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How the March For Our Lives Movement Incited Actio...

How the March For Our Lives Movement Incited Action Among Young Voters

February 14, 2018, was not supposed to go down in history as a day of terror. It was not supposed to be a day where three adults and 14 students lost their lives to gun violence and it most definitely was not supposed to change the face of the youth of America forever. Yet, here we stand nine months later, after the 2018 midterm elections with a flipped House and bluer America. Why is this? Because the youth of America got tired, and, instead of sitting idly by, they decided to do something no one expected them to do: they registered to vote.

March 14, one month after the Parkland shooting, students across the country mobilized to form walkouts, rallies, and marches, bringing in hordes of media attention while doing it. As the demonstrations continued, the youth, whose voices could no longer be ignored, began to realize that marching would not be enough. Although it was drawing media attention from around the world, marching wouldn’t change laws.

Within a month’s time a Millennial or Gen Z couldn’t walk down the street without being asked the same question: “are you registered to vote?” The push to register the youth of America grew stronger as dissatisfaction with the Republican regime increased. So much so that this year’s National Voter Registration Day brought in a record number of 800,000 new voters, not including the many other new voters who registered in 2018. Young people are finally seizing their chance at empowerment for themselves and others, and it may change the entire political climate of the United States of America.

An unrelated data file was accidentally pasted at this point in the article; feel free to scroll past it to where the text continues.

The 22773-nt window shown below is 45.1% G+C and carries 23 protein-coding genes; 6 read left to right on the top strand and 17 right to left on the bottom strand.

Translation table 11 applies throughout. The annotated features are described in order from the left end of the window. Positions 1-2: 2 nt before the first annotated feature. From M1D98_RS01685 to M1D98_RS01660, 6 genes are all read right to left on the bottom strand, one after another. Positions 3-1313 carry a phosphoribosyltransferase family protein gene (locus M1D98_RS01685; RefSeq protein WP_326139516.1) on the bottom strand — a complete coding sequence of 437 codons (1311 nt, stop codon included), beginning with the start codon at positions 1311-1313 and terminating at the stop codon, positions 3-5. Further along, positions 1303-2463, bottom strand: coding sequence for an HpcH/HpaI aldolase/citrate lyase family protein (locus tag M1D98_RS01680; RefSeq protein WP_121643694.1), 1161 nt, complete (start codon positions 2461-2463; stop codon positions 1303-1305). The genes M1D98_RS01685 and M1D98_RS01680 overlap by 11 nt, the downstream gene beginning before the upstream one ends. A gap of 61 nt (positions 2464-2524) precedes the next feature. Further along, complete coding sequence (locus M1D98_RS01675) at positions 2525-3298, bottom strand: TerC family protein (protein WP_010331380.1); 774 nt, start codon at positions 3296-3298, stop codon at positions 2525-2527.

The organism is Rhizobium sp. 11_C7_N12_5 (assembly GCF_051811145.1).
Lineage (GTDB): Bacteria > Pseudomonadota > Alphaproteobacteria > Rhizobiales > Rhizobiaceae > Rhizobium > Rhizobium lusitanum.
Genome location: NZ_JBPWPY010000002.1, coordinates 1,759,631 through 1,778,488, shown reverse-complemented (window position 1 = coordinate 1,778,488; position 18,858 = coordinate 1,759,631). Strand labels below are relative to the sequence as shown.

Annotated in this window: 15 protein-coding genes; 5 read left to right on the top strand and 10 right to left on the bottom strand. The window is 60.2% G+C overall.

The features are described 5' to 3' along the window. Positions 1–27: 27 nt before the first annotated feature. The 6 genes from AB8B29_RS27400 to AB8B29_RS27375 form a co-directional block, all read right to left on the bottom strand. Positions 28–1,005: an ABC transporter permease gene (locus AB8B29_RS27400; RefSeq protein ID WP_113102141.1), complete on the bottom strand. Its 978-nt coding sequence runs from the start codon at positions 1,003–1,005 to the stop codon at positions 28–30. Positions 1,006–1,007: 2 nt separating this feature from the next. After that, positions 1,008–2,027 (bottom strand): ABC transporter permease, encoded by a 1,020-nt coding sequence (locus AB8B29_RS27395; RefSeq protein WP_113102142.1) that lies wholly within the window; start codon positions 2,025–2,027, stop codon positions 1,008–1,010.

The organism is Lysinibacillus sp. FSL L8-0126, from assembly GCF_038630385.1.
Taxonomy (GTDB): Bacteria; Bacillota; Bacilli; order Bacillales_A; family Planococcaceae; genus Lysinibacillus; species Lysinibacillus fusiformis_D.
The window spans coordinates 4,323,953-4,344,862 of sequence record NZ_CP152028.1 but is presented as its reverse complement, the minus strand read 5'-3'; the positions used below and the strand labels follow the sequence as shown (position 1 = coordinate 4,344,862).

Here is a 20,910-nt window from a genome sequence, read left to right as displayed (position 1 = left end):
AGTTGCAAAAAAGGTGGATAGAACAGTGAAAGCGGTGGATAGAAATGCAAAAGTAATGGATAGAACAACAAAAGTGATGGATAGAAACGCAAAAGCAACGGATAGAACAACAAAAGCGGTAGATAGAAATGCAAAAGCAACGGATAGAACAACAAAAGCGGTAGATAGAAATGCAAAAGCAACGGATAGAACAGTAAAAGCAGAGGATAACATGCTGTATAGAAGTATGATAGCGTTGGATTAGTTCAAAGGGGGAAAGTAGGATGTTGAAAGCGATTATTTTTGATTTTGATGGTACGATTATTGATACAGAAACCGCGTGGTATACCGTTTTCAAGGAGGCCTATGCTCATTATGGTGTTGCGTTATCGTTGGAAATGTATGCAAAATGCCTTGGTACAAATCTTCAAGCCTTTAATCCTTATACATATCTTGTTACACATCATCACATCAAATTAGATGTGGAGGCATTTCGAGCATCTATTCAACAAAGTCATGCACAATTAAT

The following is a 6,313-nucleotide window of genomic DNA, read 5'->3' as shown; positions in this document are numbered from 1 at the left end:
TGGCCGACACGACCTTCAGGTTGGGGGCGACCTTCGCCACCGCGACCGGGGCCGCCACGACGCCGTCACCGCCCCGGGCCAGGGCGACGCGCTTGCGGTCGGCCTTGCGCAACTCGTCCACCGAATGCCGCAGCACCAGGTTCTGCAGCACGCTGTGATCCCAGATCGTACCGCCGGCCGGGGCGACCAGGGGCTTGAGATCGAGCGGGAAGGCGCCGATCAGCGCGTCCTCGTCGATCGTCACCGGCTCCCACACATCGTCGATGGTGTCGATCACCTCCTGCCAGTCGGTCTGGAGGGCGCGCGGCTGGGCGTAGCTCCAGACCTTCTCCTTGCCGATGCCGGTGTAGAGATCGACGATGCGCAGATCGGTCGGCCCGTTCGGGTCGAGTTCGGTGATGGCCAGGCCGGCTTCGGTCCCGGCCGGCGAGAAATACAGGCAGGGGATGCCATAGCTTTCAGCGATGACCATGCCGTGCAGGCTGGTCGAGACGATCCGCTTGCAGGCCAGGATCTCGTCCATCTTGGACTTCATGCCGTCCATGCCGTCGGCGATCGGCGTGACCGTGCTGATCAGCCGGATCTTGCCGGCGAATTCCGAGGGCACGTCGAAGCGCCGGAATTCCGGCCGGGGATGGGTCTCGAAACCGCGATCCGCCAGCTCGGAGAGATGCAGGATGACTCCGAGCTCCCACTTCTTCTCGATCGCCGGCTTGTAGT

Left to right: Brian Martinez, Miriam Prater, Isabella Johnson at the March to the Polls rally. (Grace Del Vecchio, 14 East)

On November 3, Chicago’s branch of March For Our Lives held a March to the Polls rally to encourage young people to vote. While speaking with some of the student organizers, they shared how they think March For Our lives has become a catalyst to get young people registered to vote.

Miriam Prater is a senior at Westinghouse College Prep High School in East Garfield Park. She says that the goal of the National March for Our Lives movement is to bring awareness to gun violence in schools.The goal of the Chicago March for Our Lives movement is to bring awareness to the gun violence in the communities in Chicago.

“We use the name to get the platform to give other organizations a pedestal,” said Prater.

Prater is very quick to clarify that although the students of Parkland do not represent the gun violence that plagues the communities of Chicago, their voices still aid the fight against gun violence.

“With Parkland, you have these suburban white kids, and although they don’t represent us here in Chicago, they did open a door and inspire us to keep it going,” said Prater.

Bringing awareness to local and national gun violence is not the only thing Mariam and one of her fellow organizers, Brian Martinez, are doing.

“The goal of it is to get young people to vote,” said Martinez “We’ve been doing Turn Out Tuesdays where we go downtown and pass out flyers and register people to vote.”

When asking Martinez, an 18-year-old alumnus of J. Stearling Morton East High School and current attendee of Morton College about his goal for the March to Polls, he emphasized that he wanted, “to inspire all minorities and students and those who don’t feel like they have a voice, to go vote and make their voices heard.” Martinez  thinks the most effective way to mobilize students is to go into schools and ensure that students are given the opportunity to register to vote.

The March For Our Lives movement has proven to be an instrumental platform for youth across America.  So what about this movement makes it appeal to the youth? It appeals to the youth because of its surprisingly revolutionary use of voter registration to alter a nation’s political tide. Because of this, these new voters are setting a new precedent for generations to come that says if you don’t like something don’t boo, vote.

 

Header image by Madeline Happold